AN UNMISTAKABLE air of Spinal Tapism pervaded this show by former King Crimson and Emerson, Lake and Palmer vocalist and multi-instrumentalist Greg Lake.
Glasgow Royal Concert Hall
Star rating: * * *
Held in the SECC’s all-seated and relatively tiny Lomond Suite, Lake – a portly, gentle 65-year-old in suit and T-shirt – nevertheless tried for a bit of low-budget stadium production with blasts of dry ice, multi-coloured strobe lights and classical mood music separating both halves of the show.
It all seemed a bit much for one guy flitting between keyboard, electric and acoustic guitar amidst a minimal set, but then even when he was playing along to a backing track, Lake’s traditional fans seemed to expect a bit of mock grandeur.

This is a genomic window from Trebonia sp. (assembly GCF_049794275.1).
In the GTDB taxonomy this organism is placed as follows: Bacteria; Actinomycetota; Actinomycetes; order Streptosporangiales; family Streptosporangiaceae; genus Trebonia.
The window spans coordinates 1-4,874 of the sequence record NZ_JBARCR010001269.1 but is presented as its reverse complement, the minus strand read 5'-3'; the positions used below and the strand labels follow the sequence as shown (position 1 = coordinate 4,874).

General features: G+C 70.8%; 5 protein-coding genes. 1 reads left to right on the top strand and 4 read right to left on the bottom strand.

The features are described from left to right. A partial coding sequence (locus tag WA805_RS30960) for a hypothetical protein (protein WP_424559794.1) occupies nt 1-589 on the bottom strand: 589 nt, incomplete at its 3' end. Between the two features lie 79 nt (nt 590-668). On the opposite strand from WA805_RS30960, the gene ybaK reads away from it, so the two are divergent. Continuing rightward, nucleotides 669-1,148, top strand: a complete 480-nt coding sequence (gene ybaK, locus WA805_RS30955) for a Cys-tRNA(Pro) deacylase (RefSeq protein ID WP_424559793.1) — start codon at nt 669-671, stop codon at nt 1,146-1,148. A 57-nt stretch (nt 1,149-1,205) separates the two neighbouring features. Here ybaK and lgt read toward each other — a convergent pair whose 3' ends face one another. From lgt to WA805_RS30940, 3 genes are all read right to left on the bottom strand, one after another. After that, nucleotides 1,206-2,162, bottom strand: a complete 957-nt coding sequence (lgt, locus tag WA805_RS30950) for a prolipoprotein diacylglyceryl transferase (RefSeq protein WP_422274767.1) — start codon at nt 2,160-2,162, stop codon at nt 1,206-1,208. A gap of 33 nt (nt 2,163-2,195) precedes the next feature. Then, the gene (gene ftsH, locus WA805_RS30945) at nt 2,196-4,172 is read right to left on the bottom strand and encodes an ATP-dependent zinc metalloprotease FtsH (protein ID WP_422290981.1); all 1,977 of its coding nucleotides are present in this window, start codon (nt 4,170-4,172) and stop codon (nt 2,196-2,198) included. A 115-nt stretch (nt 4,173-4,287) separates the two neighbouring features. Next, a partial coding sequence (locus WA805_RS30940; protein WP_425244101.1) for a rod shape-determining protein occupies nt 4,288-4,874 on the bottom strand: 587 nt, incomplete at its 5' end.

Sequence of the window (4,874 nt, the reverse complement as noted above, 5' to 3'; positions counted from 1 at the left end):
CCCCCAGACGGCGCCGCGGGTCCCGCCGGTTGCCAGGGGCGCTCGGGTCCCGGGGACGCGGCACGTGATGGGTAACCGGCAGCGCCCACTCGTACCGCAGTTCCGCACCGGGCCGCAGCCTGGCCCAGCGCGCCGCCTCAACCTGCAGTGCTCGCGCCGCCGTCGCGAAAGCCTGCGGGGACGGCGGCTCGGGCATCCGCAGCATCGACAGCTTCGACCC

A fine musician, although perhaps only an average singer, his set touched all expected bases – King Crimson’s 21st Century Schizoid Man and The Court of the Crimson King, ELP’s Still… You Turn Me On and Karn Evil 9: 1st Impression Part 2, and the inevitable I Believe in Father Christmas – as well as paying tribute to musical influences like Elvis, The Beatles and Curtis Mayfield.
It was an extended question and answer session midway through the second half, however, which threw this show into relief as being aimed at nobody but the already converted.
Amidst much heartfelt praise of Lake and his music, he was invited to share his opinion on gigs past (Madison Square Garden was, he says, the only venue comparable to Glasgow’s Green’s Apollo) and the music scene of four decades ago, with kudos due to the lady who asked why there weren’t more women in the audience to a couple of audible sneers.
“I don’t know,” said Lake accurately, polite but stumped, “I guess it’s just a man thing.”